perfect. health and safety and rules to a T.

Iota said...

But help! You could end up with something far worse. Might he swap with Monday's semolina, or Wednesday's rice pudding?

Anonymous said...

So sympathise. I would hate to have to sit on a jelly infested floor too.

CJ xx

molly gras said...

Oh you poor loud pedal pusher ... and with icky, sticky lime jelly to boot.

Is there no smallish Year 1 you could sacrifice to appease said menu gods?

No offering of a more fashionable hairnet to make your appeals fall on sympathetic ears.

Is there no sanitized mercy to be found there ... EVER?!

Oh, OM! Oh you poor, poor thing ...

Around My Kitchen Table said...

This so funny! It really rang a bell with me as I've just been on a health and safety course. We were even warned about paper cuts! At one point I got so fed up with the whole thing that when we were asked what we do if the staff complained about being too hot, I suggested we prop open the fire door with a fire extinguisher. Person taking the course was not amused......

I Beatrice said...

Just popped in to wish you Merry Christmas. I took my grand-daughter to see 'A Christmas Carol' at the Rose in Kingston yesterday, so am filled with the festive spirit.

Not sure you'll receive my greetings though - you don't seem to come here very often these days.

All good wishes to you though, if you do.

Frog in the Field said...

A brilliantly written post!
I can't possibly comment on the school meals thingy, last time I did that I was hauled up in front of the entire kitchen staff and governors and held captive until I apologised for asking who plans the menus.
Sorry I haven't visited for ages..nothing personal, I haven't visited anyone. Have a lovely Christmas!

Sparx said...

Yes, but what if they swapped it for tapioca or something equally messy? Or do they not do tapioca these days? Sigh.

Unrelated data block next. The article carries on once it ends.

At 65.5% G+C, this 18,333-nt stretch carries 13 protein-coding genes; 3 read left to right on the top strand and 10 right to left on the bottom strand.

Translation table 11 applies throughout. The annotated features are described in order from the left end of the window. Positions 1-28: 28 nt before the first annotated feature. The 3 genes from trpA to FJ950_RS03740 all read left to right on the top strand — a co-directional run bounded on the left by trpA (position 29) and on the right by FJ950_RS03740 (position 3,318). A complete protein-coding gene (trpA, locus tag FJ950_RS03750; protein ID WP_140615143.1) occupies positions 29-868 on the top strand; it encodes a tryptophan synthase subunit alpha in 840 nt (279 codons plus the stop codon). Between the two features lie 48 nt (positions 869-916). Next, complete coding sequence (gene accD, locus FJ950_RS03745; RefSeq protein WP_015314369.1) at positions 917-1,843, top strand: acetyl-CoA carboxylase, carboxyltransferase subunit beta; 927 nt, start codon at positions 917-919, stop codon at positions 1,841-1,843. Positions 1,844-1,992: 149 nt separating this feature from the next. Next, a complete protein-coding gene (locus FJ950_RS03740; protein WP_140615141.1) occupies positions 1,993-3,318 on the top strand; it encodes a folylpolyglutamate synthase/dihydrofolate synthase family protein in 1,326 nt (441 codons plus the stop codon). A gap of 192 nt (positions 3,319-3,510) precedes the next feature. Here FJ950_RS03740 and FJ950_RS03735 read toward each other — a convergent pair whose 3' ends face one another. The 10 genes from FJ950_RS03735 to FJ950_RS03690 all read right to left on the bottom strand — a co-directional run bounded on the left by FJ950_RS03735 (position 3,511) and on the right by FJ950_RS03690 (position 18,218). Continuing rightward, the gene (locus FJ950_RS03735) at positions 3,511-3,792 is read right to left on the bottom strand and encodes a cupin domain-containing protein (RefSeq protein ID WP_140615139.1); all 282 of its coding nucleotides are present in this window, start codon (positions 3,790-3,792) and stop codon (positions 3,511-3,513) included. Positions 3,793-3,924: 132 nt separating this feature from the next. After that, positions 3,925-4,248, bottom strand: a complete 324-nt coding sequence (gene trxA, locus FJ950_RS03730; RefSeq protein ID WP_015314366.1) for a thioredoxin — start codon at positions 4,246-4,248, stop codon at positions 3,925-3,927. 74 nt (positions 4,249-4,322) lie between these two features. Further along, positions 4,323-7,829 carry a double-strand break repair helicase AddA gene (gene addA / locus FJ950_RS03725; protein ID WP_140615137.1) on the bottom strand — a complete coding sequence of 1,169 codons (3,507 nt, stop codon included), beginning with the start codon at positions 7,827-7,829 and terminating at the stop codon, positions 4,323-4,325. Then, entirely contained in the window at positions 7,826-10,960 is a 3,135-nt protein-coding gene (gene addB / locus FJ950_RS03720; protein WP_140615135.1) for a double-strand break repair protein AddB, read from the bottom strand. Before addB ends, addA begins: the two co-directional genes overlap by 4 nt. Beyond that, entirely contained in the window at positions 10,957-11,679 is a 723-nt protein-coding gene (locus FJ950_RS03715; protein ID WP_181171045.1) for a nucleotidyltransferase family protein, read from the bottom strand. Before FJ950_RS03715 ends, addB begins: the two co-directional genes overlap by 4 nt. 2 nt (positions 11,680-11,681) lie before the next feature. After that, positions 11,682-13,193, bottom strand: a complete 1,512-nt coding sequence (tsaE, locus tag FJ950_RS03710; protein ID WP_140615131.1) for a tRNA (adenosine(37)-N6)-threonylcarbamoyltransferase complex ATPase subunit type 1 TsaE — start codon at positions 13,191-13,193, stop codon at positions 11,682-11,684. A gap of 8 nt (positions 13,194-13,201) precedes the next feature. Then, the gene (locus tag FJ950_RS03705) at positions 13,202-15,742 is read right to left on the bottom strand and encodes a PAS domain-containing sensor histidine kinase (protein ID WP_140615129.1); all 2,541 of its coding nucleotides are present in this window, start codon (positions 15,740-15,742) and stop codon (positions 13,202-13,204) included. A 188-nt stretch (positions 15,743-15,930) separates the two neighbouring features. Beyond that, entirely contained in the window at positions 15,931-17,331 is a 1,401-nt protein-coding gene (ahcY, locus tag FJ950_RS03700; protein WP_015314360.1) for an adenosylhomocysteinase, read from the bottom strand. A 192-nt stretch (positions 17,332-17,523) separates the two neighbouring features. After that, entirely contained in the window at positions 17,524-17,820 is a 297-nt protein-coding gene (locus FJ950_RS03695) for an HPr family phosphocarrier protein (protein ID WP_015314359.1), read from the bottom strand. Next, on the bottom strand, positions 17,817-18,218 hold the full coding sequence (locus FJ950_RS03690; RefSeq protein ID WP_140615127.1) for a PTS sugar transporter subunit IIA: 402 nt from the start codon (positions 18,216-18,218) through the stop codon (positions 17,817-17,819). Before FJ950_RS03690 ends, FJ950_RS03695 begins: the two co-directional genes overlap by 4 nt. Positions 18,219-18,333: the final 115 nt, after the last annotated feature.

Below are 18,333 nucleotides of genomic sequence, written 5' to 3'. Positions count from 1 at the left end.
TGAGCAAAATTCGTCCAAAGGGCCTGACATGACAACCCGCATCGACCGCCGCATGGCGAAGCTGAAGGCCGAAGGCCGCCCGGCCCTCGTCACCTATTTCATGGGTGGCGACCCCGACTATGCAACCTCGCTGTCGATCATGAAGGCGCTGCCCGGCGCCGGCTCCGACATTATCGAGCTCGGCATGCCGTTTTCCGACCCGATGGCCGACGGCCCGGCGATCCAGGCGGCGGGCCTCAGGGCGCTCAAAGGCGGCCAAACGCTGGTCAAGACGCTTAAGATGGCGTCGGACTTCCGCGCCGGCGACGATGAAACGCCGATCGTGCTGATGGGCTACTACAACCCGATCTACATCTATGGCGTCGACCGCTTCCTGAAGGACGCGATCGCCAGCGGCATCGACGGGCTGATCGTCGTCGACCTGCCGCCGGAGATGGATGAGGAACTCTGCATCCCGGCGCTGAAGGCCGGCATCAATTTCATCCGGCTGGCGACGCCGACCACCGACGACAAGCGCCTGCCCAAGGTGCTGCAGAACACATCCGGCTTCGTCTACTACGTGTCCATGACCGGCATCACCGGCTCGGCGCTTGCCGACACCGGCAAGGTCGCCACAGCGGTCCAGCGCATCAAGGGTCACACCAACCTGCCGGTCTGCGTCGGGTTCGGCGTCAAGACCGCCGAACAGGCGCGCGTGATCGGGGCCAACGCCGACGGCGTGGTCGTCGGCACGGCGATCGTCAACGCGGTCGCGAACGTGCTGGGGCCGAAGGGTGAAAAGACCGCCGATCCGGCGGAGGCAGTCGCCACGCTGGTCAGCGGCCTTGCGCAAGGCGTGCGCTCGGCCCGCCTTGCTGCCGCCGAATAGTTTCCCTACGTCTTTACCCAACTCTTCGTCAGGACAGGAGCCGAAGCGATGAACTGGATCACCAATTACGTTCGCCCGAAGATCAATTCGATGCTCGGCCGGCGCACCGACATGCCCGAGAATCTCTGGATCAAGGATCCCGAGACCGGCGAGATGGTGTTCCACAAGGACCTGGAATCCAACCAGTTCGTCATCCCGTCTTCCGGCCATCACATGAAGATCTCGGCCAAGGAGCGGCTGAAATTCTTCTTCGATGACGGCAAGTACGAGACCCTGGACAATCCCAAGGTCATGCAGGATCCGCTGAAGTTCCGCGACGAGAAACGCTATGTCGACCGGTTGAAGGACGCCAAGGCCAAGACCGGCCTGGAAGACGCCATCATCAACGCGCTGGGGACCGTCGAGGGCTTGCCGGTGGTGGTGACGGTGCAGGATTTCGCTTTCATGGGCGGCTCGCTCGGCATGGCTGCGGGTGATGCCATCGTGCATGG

lady macleod said...

Has Saturday Night LIve called yet?

Jenna said...

Great article, I really enjoyed it. I have my own blog I would love to add you to my blog roll and hope you will do the same - let me know your thoughts. I am also part of you should check it out and add your profile, it's a great way to promote your business and blog.

I look forward to connecting with you and continuing to read your blog.


Omega Mum said...

Potty Mummy: I also think it's mutating into a new life form

Lesleylynn: But at least pasta is tangible. And actually with the breakcrumbs and a few scrapings of cheese you could come up with a new recipe.....

Crazycath: Over two months' on and they're still on the jelly. They've added peas, though, for textural variety.

The Boisterous Butterfly. I'd like to say, 'Never!' I will shield them with my body. But I'll actually run like hell.

Reluctant Memsahib: Why, thank you. I blog as I find.

Iota: The only option really would be to bring in the dog as a floor cleaning aid. I'd probably get away with it as long as it wore the mesh cap.

CJ: But I was going to ask you to join me for moral support!

Molly G: Was attempting Wicker Child but sadly foiled when smell of singeing set off fire alarms.

Around my Kitchen Table: My favourite, coming soon if can make time, is risk assessment which I can really recommend if you don't have quite enough rage and frustration in your life.

IB: How lovely of you. And I do still do this and love it. Just not as often as I should.

FintheF: Thank you, hon.

Sparx: Will investigate the tapioca and get back to you. Sounds as if you have mid-winter school meal nostalgia. Alcohol is the only cure for this.

Lady M: They have and I've borrowed their cleaner. Thanks for tip.